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Monthly Archives: October 2009

Shockingly, Caleb was the victim of an attempted mugging. He doused his attacker with hot coffee and drew his concealed pistol, scaring off the attacker. All this in broad daylight in (presumably) Indiana. Fortunately, he’s safe and seems to be recovering okay, although if he has some shakes over the next few days I for one wouldn’t hold it against him.

My real concern, though, is that Caleb clearly had a pistol grip on his assault coffee, and I presume there was a detachable lid and perhaps even a heat shroud. No one needs however many ounces he had.

Fortunately, there was no Shoulder Thing That Goes Up.


“As the action for seduction is founded on the relation of master and servant, the gist of the action at common law is the loss of service.”

-a LexisNexis Headnote I encountered in my research today

Clearly, the South is a hotbed of racism. Why they can’t accept integration after all these years and follow the example of more tolerant Northern cities like Chicago is beyond me.

You know Crown Royal; it’s the Canadian whisky that looks like perfume, comes in a purple bag, and is present everywhere.

First Impressions: Acidic, with an sweet air inside my mouth and nose. Hits my brain immediately.
Five Minutes In: Still kind of thin, although not as spiky as before. It feels almost like a suspension, as though all the liquor were wrapped in a thin layer of water. Maybe even business-like: it’s not really enjoyable, but it’s not unpleasant and seems kind of orphaned when by itself.

With Diet Pepsi: This could be dangerous, as it’s virtually impossible for me to taste the Crown in here. Adds the very barest maple base to a normally sharp drink, improving both immeasurably.

Aftertaste: You can tell you’ve had it, but with an “unfinished” taste. It’s like you want more, but that’s all there is. There’s a lingering simmering on the tongue and very mild heat in the throat, but nothing too notable.

Cost per Airplane Bottle:

Verdict: Drinkable. Not great, but probably a good staple to have around for mixing. There’s a reason people as for Crown & Coke and not Crown, Neat or Crown on the Rocks. I didn’t try it, but I suspect it would actually be a decent complement to a mild cigar, as too much flavor isn’t good but a bit here and there can go a long way.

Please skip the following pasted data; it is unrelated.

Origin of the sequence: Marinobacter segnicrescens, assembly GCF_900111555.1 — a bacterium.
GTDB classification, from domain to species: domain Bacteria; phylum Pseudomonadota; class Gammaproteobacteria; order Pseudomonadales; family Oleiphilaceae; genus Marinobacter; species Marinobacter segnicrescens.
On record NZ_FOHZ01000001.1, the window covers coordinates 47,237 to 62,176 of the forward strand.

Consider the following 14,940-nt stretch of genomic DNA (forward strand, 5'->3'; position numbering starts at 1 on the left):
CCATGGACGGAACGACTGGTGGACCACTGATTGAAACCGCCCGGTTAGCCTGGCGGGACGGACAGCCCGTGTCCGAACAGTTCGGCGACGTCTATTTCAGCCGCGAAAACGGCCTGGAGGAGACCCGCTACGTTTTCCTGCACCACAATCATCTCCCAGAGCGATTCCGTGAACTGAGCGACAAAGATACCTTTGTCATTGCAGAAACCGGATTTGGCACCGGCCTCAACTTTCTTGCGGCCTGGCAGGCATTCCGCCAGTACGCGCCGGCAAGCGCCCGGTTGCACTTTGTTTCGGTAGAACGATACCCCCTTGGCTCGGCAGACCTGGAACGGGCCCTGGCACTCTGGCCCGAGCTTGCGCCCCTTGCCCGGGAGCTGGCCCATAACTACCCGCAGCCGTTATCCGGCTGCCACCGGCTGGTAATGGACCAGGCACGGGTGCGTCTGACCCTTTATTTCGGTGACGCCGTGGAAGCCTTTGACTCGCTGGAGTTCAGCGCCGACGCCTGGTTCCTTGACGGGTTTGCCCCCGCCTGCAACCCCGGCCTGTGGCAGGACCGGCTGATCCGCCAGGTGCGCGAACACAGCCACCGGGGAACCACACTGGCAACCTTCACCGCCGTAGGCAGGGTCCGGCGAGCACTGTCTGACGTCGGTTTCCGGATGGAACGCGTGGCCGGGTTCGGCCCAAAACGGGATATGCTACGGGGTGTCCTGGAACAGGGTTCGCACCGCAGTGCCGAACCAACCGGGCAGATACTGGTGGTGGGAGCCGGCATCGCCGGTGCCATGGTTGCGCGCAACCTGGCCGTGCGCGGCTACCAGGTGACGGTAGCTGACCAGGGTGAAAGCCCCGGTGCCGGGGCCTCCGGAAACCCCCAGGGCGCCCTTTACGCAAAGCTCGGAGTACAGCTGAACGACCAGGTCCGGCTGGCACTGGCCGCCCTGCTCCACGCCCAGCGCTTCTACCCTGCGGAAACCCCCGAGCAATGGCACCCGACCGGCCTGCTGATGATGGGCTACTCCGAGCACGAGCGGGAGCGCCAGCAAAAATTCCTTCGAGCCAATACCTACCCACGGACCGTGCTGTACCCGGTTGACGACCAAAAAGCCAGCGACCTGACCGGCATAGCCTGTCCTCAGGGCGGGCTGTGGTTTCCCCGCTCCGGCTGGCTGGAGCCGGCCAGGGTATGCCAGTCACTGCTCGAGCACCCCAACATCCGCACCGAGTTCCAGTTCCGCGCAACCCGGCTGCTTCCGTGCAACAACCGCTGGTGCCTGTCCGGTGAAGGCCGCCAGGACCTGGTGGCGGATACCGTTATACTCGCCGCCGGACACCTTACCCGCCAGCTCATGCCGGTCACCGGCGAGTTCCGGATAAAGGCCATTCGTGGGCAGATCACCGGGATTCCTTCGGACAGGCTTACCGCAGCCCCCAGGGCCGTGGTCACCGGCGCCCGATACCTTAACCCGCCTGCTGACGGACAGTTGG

Having recently been broken into the world of whisk(e)y, on Johnnie Walker Blue Label, no less, I’ve rounded up a pile of airplane bottles of the stuff to give a try. At present, here’s the list:

Jack Daniels No. 7
Jack Daniels Gentleman Jack
Jack Daniels Single Barrel

Knob Creek
Maker’s Mark
Woodford Reserve

Crown Royal
Crown Royal [Special] Reserve


Scotch (Blended):
Johnnie Walker Red Label
Johnnie Walker Black Label (12yr)
Dewar’s White Label (12yr)
Chivas Regal 12 Year Old

Scotch – Single Malt
Glenlivet 12
Macallan 12

I’m limited at the moment by what I can find in airplane bottles (or at least, ones not costing $30/bottle). I don’t really want to try the bottom-shelf ones, although if I can find them then I may.

My plan is to take each one and divide it in half. The first half will be mixed with one ice cube and tasted immediately (quasi-neat) and then about five minutes later. The second half will be mixed with whichever cola I wind up choosing for the test and evaluated that way (even the single malts).

What will come of this? I have no idea. Johnnie Walker, for instance, in theory has a hierarchy, but in practice it’s more like each one has a niche. Some may be great in cola but awful on their own; others may always just be second-team. I know from experience that one of the better ones on this list is on my “Definitely Skip” list, but I’ll give it another go for the sake of the test.

By no means am I a pro at this; if you’re reading, definitely leave comments. Is there a whisk(e)y that is awful on ice but wondrous chilled and neat? Is there something that, paired with Cherry Coke Zero, will be the best thing ever? These are things I need to know!

One of my favorite tunes has always been the theme song from Tetris, which it turns out is a traditional Russian folk song called “Korobeiniki” or “Korobushka.” If I understand correctly, it’s about a traveling pawnbroker who offers a woman a gold ring if he can sleep with her. Charming.

In any case, the punk rock band Ozma has done a great cover of it:

I really like this version: it has a sense of urgency, even hysteria, about it. I picture it as being good for a video game opening: At first, the player’s military unit finds itself in an unfamiliar situation. An enemy appears and the unit begins fighting well, and does a good job of holding its own. At 1:12, however, something changes and by 1:40 the tide has definitely turned in favor of the enemy (listen especially for the sound at 1:48). By 1:52, panic has broken out and your player and a few others have broken ranks and are trying to fight their way out. As the song closes, your comrades have fallen one-by-one, leaving you alone…your video game begins.